When I was in grade school, I used to go to the store at lunch when I had money. Some of the other girls would often ask me to get them things and give me money to go for them. I didn’t mind, since I was going anyway. I didn’t mind that they didn’t play with me the rest of the time; I was doing it to be nice.
My mom told me that they were using me, and that the teachers felt that I was trying to buy their friendship. But the truth was that I had no expectations of friendship from them. I had my own group and it was all I really needed.
I’d like to think that I’ve always been a nice and trusting person. I often do things for others out of consideration. Many people mistake this attitude as naivete, but do not make that mistake: they are not the same thing.
O people of Bahá! Trustworthiness is in truth the best of vestures for your temples and the most glorious crown for your heads. Take ye fast hold of it at the behest of Him Who is the Ordainer, the All-Informed. – Baha’u’llah, Tablets of Baha’u’llah Revealed After the Kitab-i-Aqdas, p. 38
I choose to trust. Moreover, I choose to trust knowing full well when someone’s intentions are not honorable, and when they have shown little to deserve it. I still choose to trust even though some people have really hurt me.
I wouldn’t say that I get taken advantage of more than anyone else. Overall, I’d say it’s probably less. There are very few people who ever made it onto my “I hate you list.” (I’m ashamed now to say that I even had one at all; from now on, let’s rename it as my “I don’t trust you” list.) And just because someone is on that list, does not mean that I cannot or will not have compassion for them. Let me share a story with you:
When I was a teenager, there was a girl who joined our youth group. She was socially awkward, and so she had a hard time making friends. Because of the nature of the group, we were obliged to interact with her. I wouldn’t say that I liked or disliked her, but she helped me to learn something about myself.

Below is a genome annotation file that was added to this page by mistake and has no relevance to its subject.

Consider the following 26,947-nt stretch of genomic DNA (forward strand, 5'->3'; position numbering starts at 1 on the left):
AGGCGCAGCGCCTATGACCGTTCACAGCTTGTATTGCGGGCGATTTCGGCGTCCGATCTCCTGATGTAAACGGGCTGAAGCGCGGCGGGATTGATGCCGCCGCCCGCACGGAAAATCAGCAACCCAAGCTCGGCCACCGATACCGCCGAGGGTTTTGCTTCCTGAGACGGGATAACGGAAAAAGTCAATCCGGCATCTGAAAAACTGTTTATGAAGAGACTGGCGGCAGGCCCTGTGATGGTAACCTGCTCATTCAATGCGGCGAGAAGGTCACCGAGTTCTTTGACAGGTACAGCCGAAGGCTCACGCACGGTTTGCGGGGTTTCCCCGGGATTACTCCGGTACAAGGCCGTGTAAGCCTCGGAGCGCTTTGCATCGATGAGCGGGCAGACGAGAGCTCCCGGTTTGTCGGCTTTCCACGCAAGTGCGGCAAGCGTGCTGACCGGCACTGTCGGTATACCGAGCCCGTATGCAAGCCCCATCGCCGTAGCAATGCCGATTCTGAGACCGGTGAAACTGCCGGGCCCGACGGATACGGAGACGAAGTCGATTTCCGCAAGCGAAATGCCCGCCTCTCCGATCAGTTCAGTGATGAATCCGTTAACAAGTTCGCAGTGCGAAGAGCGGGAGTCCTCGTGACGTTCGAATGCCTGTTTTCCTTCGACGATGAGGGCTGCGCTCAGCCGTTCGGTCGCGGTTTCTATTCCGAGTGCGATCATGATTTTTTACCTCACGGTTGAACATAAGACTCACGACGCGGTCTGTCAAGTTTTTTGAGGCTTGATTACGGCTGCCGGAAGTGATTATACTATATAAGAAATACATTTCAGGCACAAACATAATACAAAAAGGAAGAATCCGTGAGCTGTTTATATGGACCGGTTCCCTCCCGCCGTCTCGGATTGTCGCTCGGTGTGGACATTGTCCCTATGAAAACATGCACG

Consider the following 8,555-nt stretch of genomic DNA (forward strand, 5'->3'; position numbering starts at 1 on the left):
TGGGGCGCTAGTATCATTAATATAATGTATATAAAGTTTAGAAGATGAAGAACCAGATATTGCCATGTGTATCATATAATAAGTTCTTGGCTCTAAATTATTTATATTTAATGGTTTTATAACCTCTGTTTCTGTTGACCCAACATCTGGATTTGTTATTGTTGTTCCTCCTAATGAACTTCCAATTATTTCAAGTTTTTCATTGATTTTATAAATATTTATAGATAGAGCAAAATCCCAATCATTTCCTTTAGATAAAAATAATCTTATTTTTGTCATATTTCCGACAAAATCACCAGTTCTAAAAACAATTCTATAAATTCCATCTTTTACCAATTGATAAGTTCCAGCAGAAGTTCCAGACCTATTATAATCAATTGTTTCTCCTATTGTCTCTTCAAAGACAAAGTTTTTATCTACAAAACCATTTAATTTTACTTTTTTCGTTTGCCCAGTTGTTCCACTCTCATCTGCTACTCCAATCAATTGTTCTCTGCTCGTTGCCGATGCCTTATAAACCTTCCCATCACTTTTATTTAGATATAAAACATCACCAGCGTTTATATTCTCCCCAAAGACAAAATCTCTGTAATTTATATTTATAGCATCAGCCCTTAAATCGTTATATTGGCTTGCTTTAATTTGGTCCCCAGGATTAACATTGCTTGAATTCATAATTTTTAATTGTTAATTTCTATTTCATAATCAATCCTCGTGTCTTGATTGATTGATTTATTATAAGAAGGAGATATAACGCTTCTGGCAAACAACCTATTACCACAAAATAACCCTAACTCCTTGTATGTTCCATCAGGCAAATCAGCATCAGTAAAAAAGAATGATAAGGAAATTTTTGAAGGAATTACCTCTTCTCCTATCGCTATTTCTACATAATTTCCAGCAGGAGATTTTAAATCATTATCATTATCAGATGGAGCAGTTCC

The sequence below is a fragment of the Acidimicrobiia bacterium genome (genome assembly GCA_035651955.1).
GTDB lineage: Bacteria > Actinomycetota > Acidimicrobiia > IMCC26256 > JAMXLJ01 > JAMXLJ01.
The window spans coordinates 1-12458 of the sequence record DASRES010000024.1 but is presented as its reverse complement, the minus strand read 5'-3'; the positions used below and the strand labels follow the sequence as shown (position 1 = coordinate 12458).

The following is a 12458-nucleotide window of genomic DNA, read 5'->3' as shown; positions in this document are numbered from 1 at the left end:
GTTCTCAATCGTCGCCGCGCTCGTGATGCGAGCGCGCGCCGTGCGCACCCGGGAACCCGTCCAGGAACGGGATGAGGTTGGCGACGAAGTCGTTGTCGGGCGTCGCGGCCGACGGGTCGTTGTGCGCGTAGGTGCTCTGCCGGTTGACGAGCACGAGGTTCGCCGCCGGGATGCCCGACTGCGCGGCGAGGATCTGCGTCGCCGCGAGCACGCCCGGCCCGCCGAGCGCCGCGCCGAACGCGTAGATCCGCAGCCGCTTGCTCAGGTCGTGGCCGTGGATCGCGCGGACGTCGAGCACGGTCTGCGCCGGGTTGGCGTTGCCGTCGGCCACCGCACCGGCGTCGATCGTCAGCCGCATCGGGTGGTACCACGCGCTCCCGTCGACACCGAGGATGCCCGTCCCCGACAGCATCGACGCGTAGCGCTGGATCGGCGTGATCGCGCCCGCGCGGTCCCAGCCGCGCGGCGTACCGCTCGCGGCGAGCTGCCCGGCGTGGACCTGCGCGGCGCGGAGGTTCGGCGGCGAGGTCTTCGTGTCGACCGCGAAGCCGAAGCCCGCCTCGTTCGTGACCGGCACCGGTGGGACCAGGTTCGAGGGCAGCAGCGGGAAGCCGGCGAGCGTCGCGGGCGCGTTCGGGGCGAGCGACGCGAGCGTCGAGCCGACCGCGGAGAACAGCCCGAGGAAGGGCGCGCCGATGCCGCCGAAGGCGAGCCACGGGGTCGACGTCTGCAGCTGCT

You see, she was teased often by the others, but in spite of everything, she kept coming and optimistically hoping someone would be friendly to her. One day, a boy she had a crush on was particularly unkind to her and I found her crying alone in the bathroom. I could have ignored her. She wasn’t really my friend. I barely knew her and I certainly didn’t know if I could trust her yet.
But I didn’t ignore her. I put aside all my doubts and asked her what was wrong. I knew she needed someone to talk to and that others were less likely to give her a shoulder to cry on. So, we sat in the bathroom and I listened to her cry about how hurt she was.
You must manifest complete love and affection toward all mankind. Do not exalt yourselves above others, but consider all as your equals, recognizing them as the servants of one God. Know that God is compassionate toward all; therefore, love all from the depths of your hearts, prefer all religionists before yourselves, be filled with love for every race, and be kind toward the people of all nationalities. Never speak disparagingly of others, but praise without distinction. Pollute not your tongues by speaking evil of another. – Abdu’l-Baha, The Promulgation of Universal Peace, p. 453
I learned that I had the ability to set my personal feelings aside and demonstrate compassion for another human being when they were in need.
Over the years, I’ve had many people tell me that I should not be so quick to trust others; that I should make them earn it first. I thought about it long and hard, and to be honest, I don’t want to live in that kind of world, where people are held at a distance and forced to prove themselves before being accepted.
Ironically, I often say that I have trust issues. The truth is that I do and I don’t. I choose to extend my trust even when my gut says I shouldn’t, and I trust again, even when that trust is broken. I just don’t trust blindly. Blind trust is when you trust without knowing what a person is capable of. I know all too well what people are capable of, both good and bad.